In the context of gluon exchange we also remark that \(\mathtt {Col\_functions}\)  can calculate the “color correlator”, \(\left<\mathbf {c}|\mathbf {T}_i \cdot \mathbf {T}_j|\mathbf {c}\right>\) arising when coherently emitting a gluon from parton i and j in an amplitude \(|\mathbf {c}>\), or when exchanging a gluon between the partons i and j in \(|\mathbf {c}>\). For example we can calculate the color correlator for exchanging a gluon between parton 1 and 4 in Ca1,
$$\begin{aligned} \mathtt {Col\_fun.color\_correlator(Ca1,1,4);} \end{aligned}$$
(8.18)
resulting in a \(\mathtt {Polynomial}\)  with value \(T_R^3 C_F^{2} + T_R^2 N_cC_F^3\).
Sometimes, for example in the context of a parton shower, one may be interested in the effect of gluon emission itself. Starting in a \(\mathtt {Col\_amp}\)  Ca1 and emitting a gluon, 7, from parton 3 this may be found using
$$\begin{aligned} \mathtt {Col\_fun.emit\_gluon(Ca1,3,7);} \end{aligned}$$
(8.19)
giving the \(\mathtt {Col\_amp}\)  [{1,3,7,4,2}(5,6)]-[{1,7,3,4,2}(5,6)].

8.5 Classes for color bases

Although ColorFull  may perform calculations with individual Quark_lines, Col_strs  and Col_amps, the intended usage is via the color basis classes \(\mathtt {Trace\_basis}\)  (in particular), Tree_level_gluon_basis  and Orthogonal_basis.

As these classes share much of the most important functionality, they all inherit from one base class, Col_basis. The \(\mathtt {Trace\_basis}\)  and Tree_level_gluon_basis  classes inherit from Col_basis  via Trace_type_basis, whereas Orthogonal_basis  inherits directly from Col_basis.

8.5.1 Col_basis

The Col_basis  class has a col_basis  member variable cb for containing the basis vectors,
$$\begin{aligned} \begin{array}{cc} \mathtt {Col\_basis} &{} \sim \mathtt {col\_basis} \\ &{} \mathtt {cb} \end{array}. \end{aligned}$$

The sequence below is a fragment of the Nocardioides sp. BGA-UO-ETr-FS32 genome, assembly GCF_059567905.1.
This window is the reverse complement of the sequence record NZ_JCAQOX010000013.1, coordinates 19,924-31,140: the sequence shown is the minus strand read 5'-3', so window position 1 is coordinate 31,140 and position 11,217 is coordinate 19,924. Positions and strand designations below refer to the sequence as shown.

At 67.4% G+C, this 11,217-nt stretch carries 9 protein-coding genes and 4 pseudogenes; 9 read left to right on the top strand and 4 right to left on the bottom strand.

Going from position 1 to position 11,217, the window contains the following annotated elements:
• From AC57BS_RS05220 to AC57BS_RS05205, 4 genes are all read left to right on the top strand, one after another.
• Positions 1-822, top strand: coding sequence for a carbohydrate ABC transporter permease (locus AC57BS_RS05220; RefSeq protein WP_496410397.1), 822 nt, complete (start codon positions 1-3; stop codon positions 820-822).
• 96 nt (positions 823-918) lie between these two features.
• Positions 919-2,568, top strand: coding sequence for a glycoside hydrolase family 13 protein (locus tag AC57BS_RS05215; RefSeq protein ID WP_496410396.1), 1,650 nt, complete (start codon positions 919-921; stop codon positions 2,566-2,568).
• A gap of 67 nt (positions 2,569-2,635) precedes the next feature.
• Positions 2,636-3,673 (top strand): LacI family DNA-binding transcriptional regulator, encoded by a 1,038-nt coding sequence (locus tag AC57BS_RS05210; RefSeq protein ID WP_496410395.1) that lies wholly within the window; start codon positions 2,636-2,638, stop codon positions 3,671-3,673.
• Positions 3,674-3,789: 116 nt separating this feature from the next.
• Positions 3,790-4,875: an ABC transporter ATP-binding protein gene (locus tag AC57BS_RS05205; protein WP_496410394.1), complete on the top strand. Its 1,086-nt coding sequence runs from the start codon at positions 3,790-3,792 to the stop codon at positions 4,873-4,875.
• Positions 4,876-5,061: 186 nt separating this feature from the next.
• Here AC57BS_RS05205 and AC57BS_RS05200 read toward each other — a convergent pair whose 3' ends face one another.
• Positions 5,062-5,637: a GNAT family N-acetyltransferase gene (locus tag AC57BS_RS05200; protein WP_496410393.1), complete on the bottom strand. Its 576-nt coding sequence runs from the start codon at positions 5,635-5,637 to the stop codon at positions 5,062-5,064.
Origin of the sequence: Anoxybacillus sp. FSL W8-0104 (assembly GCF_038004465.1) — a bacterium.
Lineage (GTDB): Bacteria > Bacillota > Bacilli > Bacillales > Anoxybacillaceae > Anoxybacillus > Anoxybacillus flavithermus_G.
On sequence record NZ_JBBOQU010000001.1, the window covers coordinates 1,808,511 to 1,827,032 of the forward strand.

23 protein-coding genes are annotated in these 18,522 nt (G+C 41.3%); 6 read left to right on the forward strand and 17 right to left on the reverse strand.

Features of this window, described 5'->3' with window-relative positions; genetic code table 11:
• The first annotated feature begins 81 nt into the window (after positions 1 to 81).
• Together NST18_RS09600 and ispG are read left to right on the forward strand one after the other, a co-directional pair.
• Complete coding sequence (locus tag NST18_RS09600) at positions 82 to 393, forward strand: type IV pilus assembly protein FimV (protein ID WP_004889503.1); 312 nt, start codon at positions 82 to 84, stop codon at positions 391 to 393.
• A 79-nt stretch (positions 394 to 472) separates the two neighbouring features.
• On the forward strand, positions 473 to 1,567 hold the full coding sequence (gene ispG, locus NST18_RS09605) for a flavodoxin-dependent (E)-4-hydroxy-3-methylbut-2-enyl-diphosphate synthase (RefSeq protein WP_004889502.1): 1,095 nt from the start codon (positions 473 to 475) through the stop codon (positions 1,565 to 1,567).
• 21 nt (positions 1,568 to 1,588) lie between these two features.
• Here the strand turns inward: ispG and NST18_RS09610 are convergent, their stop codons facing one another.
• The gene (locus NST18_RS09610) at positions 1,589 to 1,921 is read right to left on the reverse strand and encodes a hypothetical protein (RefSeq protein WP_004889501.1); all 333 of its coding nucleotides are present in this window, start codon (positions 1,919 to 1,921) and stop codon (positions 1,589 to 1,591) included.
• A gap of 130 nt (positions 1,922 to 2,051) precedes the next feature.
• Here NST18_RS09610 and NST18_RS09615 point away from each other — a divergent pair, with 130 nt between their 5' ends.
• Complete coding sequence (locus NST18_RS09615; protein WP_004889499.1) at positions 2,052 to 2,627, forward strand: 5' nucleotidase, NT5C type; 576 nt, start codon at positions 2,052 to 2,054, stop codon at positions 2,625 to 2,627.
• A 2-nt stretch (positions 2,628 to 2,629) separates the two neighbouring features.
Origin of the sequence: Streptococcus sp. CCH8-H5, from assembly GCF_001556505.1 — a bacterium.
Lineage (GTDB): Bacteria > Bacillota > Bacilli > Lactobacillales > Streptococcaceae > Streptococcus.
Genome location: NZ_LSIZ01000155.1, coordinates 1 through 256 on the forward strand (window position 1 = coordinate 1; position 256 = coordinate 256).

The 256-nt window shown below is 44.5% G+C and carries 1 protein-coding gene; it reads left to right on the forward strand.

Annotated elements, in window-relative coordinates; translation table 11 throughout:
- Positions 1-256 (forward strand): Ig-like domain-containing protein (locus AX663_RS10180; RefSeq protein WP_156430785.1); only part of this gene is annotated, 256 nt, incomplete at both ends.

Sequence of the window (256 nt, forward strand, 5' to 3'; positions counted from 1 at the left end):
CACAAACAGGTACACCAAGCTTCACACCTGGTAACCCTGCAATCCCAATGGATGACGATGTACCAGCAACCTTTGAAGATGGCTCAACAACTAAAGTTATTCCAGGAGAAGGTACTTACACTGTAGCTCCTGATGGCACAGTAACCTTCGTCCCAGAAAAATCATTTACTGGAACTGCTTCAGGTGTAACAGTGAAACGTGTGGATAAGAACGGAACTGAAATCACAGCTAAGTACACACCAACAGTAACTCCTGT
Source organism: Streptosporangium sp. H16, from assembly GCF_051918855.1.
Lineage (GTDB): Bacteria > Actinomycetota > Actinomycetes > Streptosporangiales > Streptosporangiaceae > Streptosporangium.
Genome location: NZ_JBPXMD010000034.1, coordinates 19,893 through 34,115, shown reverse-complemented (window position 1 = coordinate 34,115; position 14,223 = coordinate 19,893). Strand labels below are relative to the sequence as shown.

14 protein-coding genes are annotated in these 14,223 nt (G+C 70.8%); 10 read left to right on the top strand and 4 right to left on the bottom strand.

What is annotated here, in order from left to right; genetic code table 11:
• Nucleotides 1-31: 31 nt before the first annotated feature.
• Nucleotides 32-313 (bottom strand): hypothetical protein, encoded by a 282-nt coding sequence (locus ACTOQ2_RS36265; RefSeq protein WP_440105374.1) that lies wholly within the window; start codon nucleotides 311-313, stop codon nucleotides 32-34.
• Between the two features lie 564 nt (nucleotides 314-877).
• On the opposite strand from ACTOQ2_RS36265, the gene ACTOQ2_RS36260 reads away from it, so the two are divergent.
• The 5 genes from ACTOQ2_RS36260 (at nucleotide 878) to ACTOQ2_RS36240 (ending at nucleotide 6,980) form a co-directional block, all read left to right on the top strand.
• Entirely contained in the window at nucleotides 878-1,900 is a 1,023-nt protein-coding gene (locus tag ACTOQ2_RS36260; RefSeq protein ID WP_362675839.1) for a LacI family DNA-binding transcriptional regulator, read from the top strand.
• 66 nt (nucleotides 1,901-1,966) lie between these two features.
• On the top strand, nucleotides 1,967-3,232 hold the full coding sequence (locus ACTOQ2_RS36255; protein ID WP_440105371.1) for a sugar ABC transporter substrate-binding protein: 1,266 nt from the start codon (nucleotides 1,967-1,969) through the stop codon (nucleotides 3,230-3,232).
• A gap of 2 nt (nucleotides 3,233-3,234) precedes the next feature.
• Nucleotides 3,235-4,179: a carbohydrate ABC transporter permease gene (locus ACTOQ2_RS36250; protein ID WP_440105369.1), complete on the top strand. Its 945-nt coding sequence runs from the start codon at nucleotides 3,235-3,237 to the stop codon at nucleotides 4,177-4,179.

(8.20)
Col_basis  also carries information about the number of quarks and the number of gluons in the public members nq and ng, and (if it has been calculated) the scalar product matrix in polynomial form, P_spm, and in double form, d_spm, as well as the leading (see Sect. 8.4.2) scalar product matrix in polynomial and double versions, leading_P_spm and leading_d_spm.

The most important Col_basis  member function is probably the scalar_product_matrix() function which calculates the matrix of scalar products between the basis vectors. In its default from, this function uses memoization, as this speeds up the calculations, but this may be circumvented in using the scalar_product_matrix_no_mem() version.

In order not to have to calculate scalar product matrices over and over again Col_basis  also has functions for reading in and writing out scalar product matrices, both in numerical and polynomial form.

Col_basis  also contains functions for reading in and writing out the basis itself. This is essential for the Orthogonal_basis  class which cannot (presently) construct the orthogonal bases, but may read them in.

The decomposition of color amplitudes into bases is done with the (virtual) decompose(\(\mathtt {Col\_amp}\)) member function, which does the decomposition by exploring the coefficients in front of traces and products of traces for \(\mathtt {Trace\_basis}\)  and Tree_level_gluon_basis  and by evaluating scalar products for the Orthogonal_basis  case.

Another important function is the color_gamma function which (using decompose) calculates the soft anomalous dimension matrix, i.e., calculates the matrix describing the effect of gluon exchange between two partons. The result is returned as a Poly_matr where component ij gives the amplitude for ending up in vector i, if starting in vector j, see also Sect. 6. A list of public members and functions for Col_basis  is found in Table 11.

8.5.2 Trace_type_basis

Trace_type_basis  is a small helper class for keeping track of functions which are similar for \(\mathtt {Trace\_basis}\)  and Tree_level_gluon_basis. It inherits from Col_basis  and is inherited from by \(\mathtt {Trace\_basis}\)  and Tree_level_gluon_basis. Most importantly, this is where decompose is implemented for these two classes, see Table 12.

8.5.3 Trace_basis

Although the observation that each color amplitude may be decomposed into products of open and closed quark-lines is a guiding principle for ColorFull, the \(\mathtt {Trace\_basis}\)  class itself is rather small, containing mainly functions for creating bases.

A trace basis is created by first contracting all \(q\overline{q}\)-pairs in all \(N_q!\) ways, and then attaching gluons to these closed quark-lines, and to additional closed quark-lines, such that at least two gluons are attached to each closed quark-line.

This can be done either directly using a constructor
$$\begin{aligned} \mathtt {Trace\_basis}\; \mathtt {Tb(2,2);} \end{aligned}$$
(8.21)
or as
$$\begin{aligned}&\mathtt {Trace\_basis}\; \mathtt {Tb;} \nonumber \\&\mathtt {Tb.create\_basis(2,2)}; \end{aligned}$$
(8.22)
The result, which can be written out to a user given or default file (write_out_Col_basis) or to cout (using \(\mathtt{<<}\)) has the basis vectors